Officers Turn On the Siren Over ‘Beat a Speeding Ticket’ Video

And now, for $14.95 there’s a video called “How to Beat a Speeding Ticket.”

“It informs citizens of their rights and responsibilities in dealing with the traffic system,” co-producer Joe Broido explains.

Not so, say law enforcement officials, more than a little miffed.

“The morality of trying to . . . find loopholes . . . strikes me as being wrong,” says Lt. Dan Cooke of the Los Angeles Police Department.


” . . . A distortion of the adjudication system,” concludes CHP spokesman Kent Milton in Sacramento.

Milton was also upset that the CHP allowed an Altadena officer to appear in the video advising motorists how to react when pulled over for a citation.

Talking It Over

He complained that officer Steve Munday’s important advice was juxtaposed with recommendations about how to beat a ticket.


In the video, a motorist who is an attorney advises drivers that they can minimize the chance of a citation by discussing the alleged violation with the officer who pulls them over.

After upbeat rock music introduces the 30-minute color film, a retired Los Angeles policeman warns that pleading or crying won’t dissuade an officer from writing a ticket.

Amid scenes of heavy Los Angeles traffic, an attorney counsels that 25% of traffic tickets set for trial are dismissed because the citing officer doesn’t appear.

Later Judge Pro Tem Michael Chaney recommends that drivers choosing to fight a ticket in court use witnesses, diagrams, photos and reasonable arguments.


The producers of the video, Dave Bell Associates Inc. of Hollywood, say the film, being test marketed with 40,000 copies at stores throughout Los Angeles, “in no way encourages skirting the law.”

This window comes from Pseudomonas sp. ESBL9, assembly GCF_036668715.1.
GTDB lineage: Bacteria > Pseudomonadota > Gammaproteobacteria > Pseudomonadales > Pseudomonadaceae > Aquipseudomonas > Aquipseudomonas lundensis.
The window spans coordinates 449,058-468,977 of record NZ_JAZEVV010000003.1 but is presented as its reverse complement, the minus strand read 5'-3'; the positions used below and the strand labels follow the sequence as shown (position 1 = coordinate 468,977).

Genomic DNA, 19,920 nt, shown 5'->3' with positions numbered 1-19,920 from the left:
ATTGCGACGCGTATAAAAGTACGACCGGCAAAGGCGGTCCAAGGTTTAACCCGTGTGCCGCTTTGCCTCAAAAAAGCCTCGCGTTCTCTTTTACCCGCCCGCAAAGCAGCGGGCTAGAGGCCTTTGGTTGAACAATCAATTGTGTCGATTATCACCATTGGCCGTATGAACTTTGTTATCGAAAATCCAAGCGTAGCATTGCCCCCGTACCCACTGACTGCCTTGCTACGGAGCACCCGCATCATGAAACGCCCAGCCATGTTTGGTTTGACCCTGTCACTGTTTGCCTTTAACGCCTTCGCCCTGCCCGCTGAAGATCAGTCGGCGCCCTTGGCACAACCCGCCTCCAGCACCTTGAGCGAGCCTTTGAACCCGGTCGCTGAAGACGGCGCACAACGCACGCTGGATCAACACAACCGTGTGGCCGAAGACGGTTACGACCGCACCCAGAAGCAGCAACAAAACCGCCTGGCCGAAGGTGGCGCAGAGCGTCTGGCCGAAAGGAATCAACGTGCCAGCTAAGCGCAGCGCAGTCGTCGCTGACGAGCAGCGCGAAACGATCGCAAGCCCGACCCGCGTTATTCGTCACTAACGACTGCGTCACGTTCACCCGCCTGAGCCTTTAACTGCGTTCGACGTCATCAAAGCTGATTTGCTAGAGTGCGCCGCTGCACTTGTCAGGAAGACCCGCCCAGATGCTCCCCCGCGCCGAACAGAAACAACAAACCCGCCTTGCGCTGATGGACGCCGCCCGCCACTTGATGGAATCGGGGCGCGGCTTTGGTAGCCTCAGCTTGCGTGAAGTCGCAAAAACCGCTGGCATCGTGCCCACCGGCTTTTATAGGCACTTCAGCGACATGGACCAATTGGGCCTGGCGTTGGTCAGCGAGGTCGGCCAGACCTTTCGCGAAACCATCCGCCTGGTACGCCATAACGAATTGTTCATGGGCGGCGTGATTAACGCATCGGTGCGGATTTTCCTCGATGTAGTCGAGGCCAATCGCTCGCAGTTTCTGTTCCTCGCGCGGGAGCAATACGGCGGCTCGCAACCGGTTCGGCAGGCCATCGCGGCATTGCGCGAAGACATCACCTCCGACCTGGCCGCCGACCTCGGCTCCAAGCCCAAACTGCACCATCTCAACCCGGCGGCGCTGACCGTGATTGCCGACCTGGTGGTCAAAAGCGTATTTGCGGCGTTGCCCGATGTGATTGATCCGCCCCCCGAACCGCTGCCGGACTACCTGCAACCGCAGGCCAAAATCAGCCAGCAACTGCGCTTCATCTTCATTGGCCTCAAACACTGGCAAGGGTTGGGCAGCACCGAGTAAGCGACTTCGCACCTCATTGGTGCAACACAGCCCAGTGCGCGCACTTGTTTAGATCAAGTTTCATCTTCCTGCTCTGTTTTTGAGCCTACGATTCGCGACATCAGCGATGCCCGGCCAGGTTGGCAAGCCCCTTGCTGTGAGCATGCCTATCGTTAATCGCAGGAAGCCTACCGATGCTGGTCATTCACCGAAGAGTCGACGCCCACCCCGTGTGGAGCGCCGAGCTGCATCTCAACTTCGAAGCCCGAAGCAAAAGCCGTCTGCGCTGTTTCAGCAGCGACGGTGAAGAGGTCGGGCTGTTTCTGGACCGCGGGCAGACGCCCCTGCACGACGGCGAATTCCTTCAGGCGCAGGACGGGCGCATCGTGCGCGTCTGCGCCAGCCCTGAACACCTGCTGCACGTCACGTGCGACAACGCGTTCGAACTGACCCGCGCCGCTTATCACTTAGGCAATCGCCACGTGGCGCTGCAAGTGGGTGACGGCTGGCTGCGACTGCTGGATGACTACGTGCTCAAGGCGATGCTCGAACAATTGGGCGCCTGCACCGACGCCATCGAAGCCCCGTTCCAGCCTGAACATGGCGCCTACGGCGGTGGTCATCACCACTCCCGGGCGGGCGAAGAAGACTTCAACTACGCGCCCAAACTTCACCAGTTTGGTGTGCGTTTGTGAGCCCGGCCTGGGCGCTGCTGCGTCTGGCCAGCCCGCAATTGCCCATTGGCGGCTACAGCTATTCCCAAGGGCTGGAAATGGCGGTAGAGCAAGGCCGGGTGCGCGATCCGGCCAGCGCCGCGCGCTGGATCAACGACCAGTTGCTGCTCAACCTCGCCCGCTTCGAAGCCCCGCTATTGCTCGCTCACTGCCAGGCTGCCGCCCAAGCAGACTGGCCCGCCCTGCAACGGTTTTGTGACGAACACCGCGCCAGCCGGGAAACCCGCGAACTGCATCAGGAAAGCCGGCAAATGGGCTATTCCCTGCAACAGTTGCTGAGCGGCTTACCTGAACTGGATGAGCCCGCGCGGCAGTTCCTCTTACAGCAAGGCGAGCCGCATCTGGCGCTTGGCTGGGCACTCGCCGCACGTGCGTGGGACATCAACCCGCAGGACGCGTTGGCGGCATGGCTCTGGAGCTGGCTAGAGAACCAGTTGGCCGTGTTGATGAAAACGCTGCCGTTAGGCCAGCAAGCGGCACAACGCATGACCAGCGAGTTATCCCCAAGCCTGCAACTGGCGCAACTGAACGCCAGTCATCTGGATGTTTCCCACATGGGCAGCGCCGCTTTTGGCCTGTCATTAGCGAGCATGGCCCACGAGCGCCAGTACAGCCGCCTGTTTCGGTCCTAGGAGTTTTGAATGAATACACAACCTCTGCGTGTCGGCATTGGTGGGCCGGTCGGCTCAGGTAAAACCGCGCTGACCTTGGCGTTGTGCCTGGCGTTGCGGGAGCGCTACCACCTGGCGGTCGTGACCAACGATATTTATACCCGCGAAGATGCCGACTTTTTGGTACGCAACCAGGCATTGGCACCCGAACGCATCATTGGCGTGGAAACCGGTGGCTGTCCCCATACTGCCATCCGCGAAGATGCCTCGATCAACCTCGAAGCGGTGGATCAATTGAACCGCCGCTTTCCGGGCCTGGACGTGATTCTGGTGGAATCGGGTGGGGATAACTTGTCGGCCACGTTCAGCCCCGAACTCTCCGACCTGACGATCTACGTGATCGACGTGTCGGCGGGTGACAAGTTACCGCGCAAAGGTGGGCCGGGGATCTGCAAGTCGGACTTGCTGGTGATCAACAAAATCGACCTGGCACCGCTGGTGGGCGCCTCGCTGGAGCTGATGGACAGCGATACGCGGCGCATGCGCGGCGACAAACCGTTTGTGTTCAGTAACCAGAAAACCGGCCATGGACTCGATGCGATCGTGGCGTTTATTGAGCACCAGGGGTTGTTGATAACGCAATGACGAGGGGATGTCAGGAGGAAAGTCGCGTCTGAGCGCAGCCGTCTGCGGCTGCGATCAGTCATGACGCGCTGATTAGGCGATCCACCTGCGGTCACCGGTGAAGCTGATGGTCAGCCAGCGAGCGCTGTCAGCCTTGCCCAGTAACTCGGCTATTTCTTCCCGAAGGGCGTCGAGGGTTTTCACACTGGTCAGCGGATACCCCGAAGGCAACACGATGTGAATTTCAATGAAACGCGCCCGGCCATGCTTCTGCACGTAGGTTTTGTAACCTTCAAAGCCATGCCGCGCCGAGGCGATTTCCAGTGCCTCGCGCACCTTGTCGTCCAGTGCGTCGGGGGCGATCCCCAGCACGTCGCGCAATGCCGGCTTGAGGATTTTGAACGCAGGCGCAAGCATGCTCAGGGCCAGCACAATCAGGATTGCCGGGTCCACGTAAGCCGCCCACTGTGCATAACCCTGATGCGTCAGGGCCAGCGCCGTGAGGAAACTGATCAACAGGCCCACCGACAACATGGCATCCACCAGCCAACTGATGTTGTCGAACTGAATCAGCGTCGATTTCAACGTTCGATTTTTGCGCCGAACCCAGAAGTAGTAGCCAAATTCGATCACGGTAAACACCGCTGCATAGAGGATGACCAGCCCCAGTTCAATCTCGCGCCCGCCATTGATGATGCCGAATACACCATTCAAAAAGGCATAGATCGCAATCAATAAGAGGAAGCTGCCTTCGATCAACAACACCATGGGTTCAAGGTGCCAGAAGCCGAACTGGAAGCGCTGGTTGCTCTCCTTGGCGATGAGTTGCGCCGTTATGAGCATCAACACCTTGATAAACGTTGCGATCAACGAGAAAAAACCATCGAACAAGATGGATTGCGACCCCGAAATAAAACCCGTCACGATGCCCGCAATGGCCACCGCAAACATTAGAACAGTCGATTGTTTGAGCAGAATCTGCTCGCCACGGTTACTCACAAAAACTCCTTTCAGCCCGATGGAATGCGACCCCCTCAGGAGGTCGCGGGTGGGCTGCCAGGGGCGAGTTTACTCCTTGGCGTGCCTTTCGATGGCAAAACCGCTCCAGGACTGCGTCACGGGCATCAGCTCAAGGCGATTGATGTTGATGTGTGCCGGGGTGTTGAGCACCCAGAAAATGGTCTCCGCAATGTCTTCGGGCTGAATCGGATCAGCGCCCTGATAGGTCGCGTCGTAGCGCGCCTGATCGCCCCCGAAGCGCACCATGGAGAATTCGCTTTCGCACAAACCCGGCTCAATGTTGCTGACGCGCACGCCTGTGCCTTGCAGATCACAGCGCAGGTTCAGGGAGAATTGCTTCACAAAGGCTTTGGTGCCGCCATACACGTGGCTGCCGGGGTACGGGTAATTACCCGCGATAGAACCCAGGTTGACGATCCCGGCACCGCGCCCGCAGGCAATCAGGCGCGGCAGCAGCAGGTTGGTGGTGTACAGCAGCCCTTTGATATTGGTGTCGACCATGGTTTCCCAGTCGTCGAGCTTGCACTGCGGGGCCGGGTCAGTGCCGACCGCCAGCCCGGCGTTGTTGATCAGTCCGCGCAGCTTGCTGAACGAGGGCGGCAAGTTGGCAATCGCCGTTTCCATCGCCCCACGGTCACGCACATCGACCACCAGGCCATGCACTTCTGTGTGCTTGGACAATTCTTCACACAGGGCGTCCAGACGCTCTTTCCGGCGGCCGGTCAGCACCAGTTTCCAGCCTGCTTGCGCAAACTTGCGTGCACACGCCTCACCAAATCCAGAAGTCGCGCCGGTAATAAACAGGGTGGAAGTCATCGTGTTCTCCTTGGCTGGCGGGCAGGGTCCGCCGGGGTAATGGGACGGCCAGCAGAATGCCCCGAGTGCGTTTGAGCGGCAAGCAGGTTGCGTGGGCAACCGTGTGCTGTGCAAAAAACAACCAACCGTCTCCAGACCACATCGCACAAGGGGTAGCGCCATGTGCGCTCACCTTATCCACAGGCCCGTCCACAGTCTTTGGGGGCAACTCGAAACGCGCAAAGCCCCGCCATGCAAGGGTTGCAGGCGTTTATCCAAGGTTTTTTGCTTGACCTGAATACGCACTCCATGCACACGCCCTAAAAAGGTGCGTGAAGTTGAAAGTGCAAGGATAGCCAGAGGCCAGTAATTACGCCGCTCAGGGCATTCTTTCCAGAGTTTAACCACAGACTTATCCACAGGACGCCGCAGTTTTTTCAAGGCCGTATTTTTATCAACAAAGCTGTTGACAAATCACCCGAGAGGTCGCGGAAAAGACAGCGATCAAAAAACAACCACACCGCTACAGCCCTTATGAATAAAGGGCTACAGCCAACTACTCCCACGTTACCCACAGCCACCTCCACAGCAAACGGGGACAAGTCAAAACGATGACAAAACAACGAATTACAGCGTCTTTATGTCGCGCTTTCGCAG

The CHP’s Milton doesn’t quite see it that way. “In our view you get a ticket because you committed a violation,” he responded from his Sacramento office.

“We go to great length to train people to issue a ticket only when you committed a clear violation. For people to attempt to figure out ways to ‘beat’ them does seem to be a distortion of the adjudication system.”

And at Parker Center, the LAPD’s Cooke, who had not seen the film, asked, “What ever happened to ‘Slow down and obey the law?’ ”


Milton noted that when the project was proposed, “it was (described as) an educational video designed to instruct motorists how to act when stopped by a traffic officer.

“Now it’s a video that instructs people how to avoid a traffic ticket. If we had known that was going to be the thrust, we would not have participated.”

And officer Munday complained: “It’s a little contradictory for myself as an officer to be issuing citations for infractions of the vehicle code and then turning around and giving people tips on how to beat it in court.

‘Entirely False’


“It gives people the impression that it wasn’t justified in the first place, which is entirely false from my point of view.”

Producers of the tape cited an acknowledgement at the start of the video that “the only sure-fire way to beat a ticket is to avoid getting it in the first place” and said they were not pointing out loopholes.

” . . . Anybody who watches the video and chooses to challenge a ticket will do so in a more pleasant and positive manner than someone who hadn’t,” Broido said.